Naples Estate Planning Lawyers with Particular Experience in Special Needs Planning
When you have a loved one with special needs, you want to give him or her every possible opportunity in life. This is true not only during your lifetime, but also after your death. While traditional estate planning and asset protection strategies offer some potential solutions, in certain circumstances these solutions can also have some undesirable consequences.
This is principally an issue with regard to government benefit eligibility. Benefit programs such as Medicaid and Supplemental Security Income (SSI) are needs-based programs. As a result, if you use the wrong mechanism to provide your loved one with financial resources (i.e. providing a substantial direct lifetime gift or bequest in your will), this can result in loss of program eligibility. However, there are estate planning tools that are specifically designed to address this issue; and at Woods, Weidenmiller, Michetti & Rudnick, PLLC, we can help you take full advantage of these tools without compromising other aspects of your overall estate plan or asset protection strategy.
Special Tools for Special Needs Planning
The following estate planning tools are designed to allow families to maintain eligibility for needs-based government benefit programs while also providing long-term financial stability and enhanced quality of life for children and adults with special needs:
First-Party Special Needs Trust
A first-party special needs trust (or “supplemental needs trust”) is a federally-authorized trust that can be used to provide supplemental financial resources to an individual who would lose government program eligibility if he or she were to otherwise own a large financial estate. The “first-party” label refers to the fact that the assets used to fund the trust come from the disabled beneficiary. These assets could consist of the beneficiary’s earnings and savings over his or her lifetime (in the case of an adult with special needs), or a gift received through inheritance.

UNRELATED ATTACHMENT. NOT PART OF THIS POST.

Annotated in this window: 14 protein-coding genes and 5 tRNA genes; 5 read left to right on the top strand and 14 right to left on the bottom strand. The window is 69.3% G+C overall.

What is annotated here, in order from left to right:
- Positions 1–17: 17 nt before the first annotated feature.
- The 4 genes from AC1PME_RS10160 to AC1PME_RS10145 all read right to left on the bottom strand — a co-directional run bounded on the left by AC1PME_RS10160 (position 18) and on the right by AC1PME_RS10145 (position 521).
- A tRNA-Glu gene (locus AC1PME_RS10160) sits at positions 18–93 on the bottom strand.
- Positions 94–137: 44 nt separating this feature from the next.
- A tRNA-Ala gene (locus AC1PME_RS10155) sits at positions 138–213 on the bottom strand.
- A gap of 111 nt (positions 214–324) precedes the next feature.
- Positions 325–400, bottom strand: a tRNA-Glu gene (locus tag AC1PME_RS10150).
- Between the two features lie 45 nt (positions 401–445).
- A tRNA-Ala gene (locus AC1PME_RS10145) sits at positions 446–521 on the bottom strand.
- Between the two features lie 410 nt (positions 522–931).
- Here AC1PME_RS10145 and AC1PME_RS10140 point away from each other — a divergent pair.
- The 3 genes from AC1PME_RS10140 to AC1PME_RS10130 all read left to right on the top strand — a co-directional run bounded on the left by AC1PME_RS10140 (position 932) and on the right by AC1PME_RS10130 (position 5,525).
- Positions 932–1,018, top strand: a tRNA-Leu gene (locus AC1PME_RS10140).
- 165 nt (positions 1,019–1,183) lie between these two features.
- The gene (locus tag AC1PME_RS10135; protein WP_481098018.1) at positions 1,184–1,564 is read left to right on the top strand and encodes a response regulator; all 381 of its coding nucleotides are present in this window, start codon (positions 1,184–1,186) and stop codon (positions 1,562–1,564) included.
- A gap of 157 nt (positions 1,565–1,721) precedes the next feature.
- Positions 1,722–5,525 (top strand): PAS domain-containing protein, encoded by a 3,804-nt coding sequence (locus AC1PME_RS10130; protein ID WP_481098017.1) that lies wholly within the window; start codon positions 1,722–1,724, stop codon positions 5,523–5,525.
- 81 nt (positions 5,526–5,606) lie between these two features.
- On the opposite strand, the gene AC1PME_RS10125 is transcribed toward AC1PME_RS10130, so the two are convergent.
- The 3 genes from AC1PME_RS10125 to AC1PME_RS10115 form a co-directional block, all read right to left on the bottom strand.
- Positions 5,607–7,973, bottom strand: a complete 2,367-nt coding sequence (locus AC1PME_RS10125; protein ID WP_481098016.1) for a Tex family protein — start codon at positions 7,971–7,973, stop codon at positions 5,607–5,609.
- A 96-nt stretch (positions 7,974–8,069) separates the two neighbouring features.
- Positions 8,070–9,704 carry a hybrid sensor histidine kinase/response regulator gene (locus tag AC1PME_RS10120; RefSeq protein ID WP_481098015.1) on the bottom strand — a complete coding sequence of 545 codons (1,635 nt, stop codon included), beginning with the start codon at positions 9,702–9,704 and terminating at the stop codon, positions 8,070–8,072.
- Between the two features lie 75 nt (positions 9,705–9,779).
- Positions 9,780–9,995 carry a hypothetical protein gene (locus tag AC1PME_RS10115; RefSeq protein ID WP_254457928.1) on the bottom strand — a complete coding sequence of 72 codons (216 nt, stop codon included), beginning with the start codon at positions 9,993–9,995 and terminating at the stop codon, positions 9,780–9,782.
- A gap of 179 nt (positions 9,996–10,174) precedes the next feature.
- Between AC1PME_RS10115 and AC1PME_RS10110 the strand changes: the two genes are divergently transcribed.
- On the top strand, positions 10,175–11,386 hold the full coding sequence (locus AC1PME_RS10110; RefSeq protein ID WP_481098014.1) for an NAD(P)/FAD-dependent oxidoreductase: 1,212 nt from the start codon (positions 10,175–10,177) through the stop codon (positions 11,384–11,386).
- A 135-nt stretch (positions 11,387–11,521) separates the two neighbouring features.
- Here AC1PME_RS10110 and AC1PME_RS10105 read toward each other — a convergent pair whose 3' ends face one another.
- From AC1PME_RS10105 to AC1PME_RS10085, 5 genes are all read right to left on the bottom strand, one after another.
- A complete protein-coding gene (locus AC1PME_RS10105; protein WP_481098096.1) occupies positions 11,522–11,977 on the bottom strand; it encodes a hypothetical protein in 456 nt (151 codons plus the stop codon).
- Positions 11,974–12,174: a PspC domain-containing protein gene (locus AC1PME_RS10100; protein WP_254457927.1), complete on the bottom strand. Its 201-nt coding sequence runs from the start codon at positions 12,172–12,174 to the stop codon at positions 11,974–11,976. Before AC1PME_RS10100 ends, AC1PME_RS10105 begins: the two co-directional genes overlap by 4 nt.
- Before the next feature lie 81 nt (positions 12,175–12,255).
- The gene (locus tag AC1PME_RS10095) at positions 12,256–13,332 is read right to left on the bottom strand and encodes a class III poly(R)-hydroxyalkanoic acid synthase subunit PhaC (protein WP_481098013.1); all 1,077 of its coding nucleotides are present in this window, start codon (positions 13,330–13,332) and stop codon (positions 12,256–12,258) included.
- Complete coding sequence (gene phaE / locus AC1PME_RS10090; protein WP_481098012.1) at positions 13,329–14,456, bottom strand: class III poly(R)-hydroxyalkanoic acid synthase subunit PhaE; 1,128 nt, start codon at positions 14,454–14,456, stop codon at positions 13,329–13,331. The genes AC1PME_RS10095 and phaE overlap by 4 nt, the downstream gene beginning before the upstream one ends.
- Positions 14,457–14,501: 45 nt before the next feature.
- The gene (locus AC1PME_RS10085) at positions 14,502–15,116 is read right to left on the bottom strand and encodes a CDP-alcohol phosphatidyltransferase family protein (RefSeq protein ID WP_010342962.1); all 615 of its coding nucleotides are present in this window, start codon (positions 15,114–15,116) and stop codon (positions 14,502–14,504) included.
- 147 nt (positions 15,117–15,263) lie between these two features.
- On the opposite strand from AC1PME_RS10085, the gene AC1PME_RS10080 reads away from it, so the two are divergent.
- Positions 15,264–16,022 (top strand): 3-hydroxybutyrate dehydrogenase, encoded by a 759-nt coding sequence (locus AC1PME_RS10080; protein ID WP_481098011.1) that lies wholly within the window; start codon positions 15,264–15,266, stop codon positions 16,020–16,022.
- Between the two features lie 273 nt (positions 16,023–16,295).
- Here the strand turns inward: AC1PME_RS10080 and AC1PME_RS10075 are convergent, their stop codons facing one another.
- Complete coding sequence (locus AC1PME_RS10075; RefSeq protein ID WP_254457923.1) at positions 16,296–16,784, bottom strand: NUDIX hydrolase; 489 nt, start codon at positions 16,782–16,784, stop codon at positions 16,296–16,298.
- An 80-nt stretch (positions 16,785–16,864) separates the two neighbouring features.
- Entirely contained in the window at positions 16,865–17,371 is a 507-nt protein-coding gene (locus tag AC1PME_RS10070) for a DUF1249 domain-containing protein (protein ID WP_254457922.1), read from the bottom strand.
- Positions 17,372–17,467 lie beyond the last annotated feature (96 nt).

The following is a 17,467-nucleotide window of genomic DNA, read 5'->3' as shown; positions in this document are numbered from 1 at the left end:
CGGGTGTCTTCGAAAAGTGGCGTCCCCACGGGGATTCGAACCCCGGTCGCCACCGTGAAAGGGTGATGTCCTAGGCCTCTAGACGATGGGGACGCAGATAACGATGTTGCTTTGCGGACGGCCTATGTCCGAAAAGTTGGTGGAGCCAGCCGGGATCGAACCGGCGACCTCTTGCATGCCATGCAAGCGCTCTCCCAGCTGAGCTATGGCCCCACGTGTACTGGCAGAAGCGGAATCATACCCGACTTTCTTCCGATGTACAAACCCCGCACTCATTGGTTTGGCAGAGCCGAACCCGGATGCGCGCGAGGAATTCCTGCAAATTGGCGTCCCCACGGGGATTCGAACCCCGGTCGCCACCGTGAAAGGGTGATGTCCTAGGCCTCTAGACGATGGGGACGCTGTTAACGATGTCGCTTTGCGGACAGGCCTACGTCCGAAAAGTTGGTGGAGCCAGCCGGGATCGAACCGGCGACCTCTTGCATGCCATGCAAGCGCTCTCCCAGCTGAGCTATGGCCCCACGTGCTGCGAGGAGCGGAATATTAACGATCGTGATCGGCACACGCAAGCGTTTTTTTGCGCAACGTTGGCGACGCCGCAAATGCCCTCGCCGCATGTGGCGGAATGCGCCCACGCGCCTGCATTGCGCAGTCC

First-party special needs trusts are irrevocable; and, at the beneficiary’s death, any assets remaining in the trust must be used to repay government benefits received during the beneficiary’s lifetime. If a surplus remains after this repayment, then the remainder of the trust assets will be administered or distributed according to the terms of the trust.
Third-Party Special Needs Trust
A third-party special needs trust is more similar to the types of trusts used for other estate planning purposes. Instead of being funded with the beneficiary’s assets, a third-party special needs trust is funded with assets from the beneficiary’s parents, grandparents, children, other loved ones or the proceeds of a life insurance policy. Since the “grantor’s” gift is placed into a trust rather than being deposited into the beneficiary’s account directly, it does not affect the beneficiary’s needs-based eligibility, and the repayment provisions for first-party special needs trusts do not apply.
Depending upon your family’s unique circumstances, you may have other options as well. To learn more, we invite you to schedule a confidential consultation with one of our experienced special needs planning attorneys.
Schedule a Confidential Initial Consultation
If you have a child or adult loved one with special needs and would like more information about the planning options you have available, please contact us to speak with one of our attorneys. To schedule an appointment at your convenience, call our Naples, FL law offices at (239) 325-4070 or inquire online today.